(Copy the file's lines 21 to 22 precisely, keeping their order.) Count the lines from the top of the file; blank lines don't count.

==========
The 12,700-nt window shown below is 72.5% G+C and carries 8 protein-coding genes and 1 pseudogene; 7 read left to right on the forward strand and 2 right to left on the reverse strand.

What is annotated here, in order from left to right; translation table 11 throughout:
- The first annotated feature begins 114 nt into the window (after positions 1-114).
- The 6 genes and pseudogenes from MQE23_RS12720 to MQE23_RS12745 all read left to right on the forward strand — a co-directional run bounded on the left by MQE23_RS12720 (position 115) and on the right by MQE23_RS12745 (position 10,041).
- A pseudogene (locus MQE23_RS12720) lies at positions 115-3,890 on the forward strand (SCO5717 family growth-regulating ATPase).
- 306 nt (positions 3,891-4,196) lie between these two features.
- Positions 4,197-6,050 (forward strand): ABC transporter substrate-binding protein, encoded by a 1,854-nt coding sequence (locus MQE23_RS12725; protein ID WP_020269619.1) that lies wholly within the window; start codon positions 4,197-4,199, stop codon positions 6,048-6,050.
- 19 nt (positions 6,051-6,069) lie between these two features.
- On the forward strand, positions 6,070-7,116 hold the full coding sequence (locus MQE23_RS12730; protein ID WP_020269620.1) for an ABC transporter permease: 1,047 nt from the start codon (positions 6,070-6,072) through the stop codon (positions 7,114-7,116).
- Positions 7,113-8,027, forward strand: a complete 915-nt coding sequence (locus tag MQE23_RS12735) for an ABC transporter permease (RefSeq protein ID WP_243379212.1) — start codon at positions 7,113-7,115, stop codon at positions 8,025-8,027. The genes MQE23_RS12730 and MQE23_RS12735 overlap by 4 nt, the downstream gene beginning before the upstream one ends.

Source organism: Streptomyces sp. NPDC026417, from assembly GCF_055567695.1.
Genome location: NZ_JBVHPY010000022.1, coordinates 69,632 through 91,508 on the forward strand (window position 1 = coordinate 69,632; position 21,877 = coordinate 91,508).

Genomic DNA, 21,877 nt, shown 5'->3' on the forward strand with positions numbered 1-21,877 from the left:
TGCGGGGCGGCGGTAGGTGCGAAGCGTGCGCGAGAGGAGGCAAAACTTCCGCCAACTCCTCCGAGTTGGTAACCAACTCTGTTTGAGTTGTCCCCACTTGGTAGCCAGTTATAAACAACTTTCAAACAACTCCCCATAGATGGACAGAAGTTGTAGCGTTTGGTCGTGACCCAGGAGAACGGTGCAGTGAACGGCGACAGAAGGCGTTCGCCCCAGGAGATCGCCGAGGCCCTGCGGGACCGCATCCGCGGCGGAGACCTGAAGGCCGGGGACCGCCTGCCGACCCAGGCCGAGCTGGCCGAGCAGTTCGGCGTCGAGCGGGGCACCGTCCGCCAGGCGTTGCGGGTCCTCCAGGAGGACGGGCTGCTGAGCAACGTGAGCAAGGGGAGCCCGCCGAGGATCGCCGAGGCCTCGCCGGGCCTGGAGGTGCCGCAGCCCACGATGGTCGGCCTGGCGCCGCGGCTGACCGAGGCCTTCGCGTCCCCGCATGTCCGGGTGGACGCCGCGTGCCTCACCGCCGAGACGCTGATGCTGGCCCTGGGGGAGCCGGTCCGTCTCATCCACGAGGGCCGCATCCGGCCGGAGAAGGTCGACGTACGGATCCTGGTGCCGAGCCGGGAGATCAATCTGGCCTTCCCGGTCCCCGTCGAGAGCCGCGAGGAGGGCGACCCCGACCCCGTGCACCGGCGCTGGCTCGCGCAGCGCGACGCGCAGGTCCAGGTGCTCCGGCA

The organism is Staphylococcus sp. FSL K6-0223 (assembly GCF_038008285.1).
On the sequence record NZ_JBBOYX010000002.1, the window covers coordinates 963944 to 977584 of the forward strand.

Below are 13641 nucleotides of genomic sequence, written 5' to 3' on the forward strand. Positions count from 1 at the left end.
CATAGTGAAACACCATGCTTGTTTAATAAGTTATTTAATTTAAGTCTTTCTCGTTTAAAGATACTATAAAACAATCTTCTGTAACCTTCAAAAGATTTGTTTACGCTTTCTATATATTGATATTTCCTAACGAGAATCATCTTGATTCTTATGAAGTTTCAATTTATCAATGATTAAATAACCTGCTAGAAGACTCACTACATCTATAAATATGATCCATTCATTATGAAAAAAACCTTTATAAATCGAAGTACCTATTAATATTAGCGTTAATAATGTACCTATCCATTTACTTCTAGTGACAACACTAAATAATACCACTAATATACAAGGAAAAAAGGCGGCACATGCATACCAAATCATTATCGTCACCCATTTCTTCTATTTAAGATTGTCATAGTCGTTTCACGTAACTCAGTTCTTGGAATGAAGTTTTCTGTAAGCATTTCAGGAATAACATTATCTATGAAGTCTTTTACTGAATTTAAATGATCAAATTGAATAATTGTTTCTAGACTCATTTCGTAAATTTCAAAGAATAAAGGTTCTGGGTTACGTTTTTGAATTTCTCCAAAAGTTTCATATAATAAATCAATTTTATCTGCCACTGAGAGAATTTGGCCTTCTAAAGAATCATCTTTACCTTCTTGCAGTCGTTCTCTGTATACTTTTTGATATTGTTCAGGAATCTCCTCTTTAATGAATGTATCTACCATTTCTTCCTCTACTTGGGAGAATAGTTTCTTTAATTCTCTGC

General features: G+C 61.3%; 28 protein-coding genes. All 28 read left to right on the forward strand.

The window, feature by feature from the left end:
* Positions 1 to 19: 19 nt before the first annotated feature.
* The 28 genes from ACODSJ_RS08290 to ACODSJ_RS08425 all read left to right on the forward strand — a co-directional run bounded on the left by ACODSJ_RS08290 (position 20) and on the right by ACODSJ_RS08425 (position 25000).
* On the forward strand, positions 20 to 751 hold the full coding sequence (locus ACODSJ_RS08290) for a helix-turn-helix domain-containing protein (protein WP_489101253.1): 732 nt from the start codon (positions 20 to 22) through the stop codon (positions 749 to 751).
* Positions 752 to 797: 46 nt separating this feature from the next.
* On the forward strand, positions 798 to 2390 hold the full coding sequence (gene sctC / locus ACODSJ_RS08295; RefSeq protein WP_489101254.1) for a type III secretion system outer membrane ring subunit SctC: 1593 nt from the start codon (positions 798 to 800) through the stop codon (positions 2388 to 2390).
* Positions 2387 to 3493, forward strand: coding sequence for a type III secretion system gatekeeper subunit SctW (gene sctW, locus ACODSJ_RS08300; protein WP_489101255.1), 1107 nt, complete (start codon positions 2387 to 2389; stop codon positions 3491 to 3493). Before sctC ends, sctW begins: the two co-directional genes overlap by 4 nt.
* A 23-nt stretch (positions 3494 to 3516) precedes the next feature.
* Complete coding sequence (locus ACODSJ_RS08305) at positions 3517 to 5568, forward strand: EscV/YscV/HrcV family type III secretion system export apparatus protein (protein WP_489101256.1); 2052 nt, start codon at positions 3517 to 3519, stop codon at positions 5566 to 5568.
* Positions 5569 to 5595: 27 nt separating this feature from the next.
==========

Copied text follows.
* Positions 1 to 19: 19 nt before the first annotated feature.
* The 28 genes from ACODSJ_RS08290 to ACODSJ_RS08425 all read left to right on the forward strand — a co-directional run bounded on the left by ACODSJ_RS08290 (position 20) and on the right by ACODSJ_RS08425 (position 25000).